Hide and Seek

  • Hide-and-seek or hide-and-go-seek is a variant of the game tag, in which a number of players conceal themselves in the environment, to be found by one or more seekers.
  • An early example of the game is known in Ancient Greek under the name apodidraskinda (ἀποδιδρασκίνδα).
  • This is described by the 2nd century Greek writer Julius Pollux. Also a fresco found in Herculaneum depicts cupids playing hide and seek (see below).
  • Numerous variants of the game can be found around the world. In some variations players may move to other hiding spots while the seeker, generally known as "it", is not looking, and those who can remain hidden the longest are considered to be the best players.
  • In the normal variant, "it" counts to a number that was designated before the game started. Once "it" reaches that number he or she yells "Come out, come out wherever you are!" and then starts searching for the players who have hidden. When "it" finds a player, "it" will generally say something along the lines of, "I see you (player), you are hidden in (hiding place)," so that the player will know he or she has been spotted. The first person "it" finds will become "it" in the next round. But "it" continues searching for other players until all the players are found. The last person found doesn't get any prize or reward but it is accepted that he or she has the best hiding place. If "it" gives up, he or she can yell "Olly olly oxen free!" and the players will come out of their hiding places, a new round will ensue with the same "it", and the players may or may not choose the same hiding place.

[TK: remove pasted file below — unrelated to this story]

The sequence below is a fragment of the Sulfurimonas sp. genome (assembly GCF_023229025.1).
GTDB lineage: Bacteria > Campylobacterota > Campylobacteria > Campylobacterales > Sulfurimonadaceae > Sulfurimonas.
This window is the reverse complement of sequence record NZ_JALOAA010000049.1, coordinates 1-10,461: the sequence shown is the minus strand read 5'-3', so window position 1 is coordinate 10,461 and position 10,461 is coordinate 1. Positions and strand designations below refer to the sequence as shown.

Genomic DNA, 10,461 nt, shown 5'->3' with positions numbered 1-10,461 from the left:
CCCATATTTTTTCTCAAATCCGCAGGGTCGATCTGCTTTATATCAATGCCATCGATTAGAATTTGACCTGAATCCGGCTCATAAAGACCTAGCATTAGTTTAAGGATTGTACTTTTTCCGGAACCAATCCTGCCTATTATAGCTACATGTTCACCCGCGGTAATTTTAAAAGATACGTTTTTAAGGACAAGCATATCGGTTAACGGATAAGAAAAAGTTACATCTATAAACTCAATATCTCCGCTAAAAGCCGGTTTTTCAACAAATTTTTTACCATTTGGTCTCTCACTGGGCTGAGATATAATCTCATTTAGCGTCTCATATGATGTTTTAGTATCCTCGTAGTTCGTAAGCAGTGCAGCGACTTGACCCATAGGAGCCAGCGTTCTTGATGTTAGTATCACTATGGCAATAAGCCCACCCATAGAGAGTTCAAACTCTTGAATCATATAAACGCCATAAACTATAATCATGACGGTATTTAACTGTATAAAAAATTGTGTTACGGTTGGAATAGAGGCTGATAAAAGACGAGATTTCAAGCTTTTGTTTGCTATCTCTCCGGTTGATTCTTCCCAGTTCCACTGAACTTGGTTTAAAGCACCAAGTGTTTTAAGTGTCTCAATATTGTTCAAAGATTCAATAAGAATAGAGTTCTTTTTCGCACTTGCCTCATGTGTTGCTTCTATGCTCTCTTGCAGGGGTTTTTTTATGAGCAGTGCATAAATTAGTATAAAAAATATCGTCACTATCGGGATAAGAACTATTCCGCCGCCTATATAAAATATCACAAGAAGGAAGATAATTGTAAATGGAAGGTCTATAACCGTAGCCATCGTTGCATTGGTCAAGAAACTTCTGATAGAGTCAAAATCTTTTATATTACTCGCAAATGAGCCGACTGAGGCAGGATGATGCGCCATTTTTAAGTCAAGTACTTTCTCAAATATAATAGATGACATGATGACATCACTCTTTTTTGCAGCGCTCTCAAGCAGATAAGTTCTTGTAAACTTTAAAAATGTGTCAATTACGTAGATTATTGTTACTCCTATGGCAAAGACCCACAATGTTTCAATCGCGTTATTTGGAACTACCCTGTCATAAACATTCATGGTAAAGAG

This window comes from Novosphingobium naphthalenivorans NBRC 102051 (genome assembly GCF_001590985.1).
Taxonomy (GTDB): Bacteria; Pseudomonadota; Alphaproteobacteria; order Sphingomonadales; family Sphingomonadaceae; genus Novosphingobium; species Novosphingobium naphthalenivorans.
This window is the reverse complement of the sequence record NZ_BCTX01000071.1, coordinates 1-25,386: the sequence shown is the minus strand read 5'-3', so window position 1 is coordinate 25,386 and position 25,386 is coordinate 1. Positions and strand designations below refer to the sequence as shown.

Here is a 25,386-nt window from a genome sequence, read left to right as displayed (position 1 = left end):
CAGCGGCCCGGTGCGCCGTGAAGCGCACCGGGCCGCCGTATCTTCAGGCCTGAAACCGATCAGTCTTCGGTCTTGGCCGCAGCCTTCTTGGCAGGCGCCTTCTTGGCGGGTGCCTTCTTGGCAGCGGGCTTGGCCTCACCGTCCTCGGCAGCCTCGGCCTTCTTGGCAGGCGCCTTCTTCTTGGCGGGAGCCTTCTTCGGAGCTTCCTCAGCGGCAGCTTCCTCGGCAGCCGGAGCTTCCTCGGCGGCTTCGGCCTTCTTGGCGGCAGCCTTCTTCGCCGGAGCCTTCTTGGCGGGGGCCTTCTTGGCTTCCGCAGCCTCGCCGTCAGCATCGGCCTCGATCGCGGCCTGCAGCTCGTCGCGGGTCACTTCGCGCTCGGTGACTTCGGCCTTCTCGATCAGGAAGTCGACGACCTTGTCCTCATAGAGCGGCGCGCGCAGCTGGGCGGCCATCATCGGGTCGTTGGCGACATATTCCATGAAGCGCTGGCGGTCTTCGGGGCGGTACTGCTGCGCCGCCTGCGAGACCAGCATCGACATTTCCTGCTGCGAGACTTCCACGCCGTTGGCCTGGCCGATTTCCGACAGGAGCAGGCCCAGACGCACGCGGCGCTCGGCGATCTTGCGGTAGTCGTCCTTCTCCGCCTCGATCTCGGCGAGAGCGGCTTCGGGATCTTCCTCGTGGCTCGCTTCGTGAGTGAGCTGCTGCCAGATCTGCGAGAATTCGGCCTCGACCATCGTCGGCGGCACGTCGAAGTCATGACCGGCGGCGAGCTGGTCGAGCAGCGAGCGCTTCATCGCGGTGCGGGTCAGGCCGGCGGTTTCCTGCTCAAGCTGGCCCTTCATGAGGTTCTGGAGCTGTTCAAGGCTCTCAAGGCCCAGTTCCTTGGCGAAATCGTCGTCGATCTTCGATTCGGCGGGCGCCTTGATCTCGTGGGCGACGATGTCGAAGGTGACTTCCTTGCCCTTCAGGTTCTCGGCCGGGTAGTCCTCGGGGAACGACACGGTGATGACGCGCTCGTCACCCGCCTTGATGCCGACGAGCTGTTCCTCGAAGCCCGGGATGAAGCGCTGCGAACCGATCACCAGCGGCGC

Children take a particular pleasure in hiding, not because they will be found in the end, but by the very act of hiding, of being concealed in a laundry basket or a cabinet, of curling up in the corner of an attic to the point of almost disappearing. There is an incomparable joy, a special excitement that children are unwilling to renounce for any reason. This childlike excitement is the source of both Robert Walser’s voluptuous pleasure in securing the conditions of his illegibility (the micrograms) and Walter Benjamin’s stubborn desire to go unrecognized. This pleasure and this desire are the guardians of the solitary glory revealed to children in their secret lairs. For the poet celebrates his triumph in nonrecognition, just like the child discovers the genius loci of hiding place with trepidation.


Giorgio Agamben, Profanations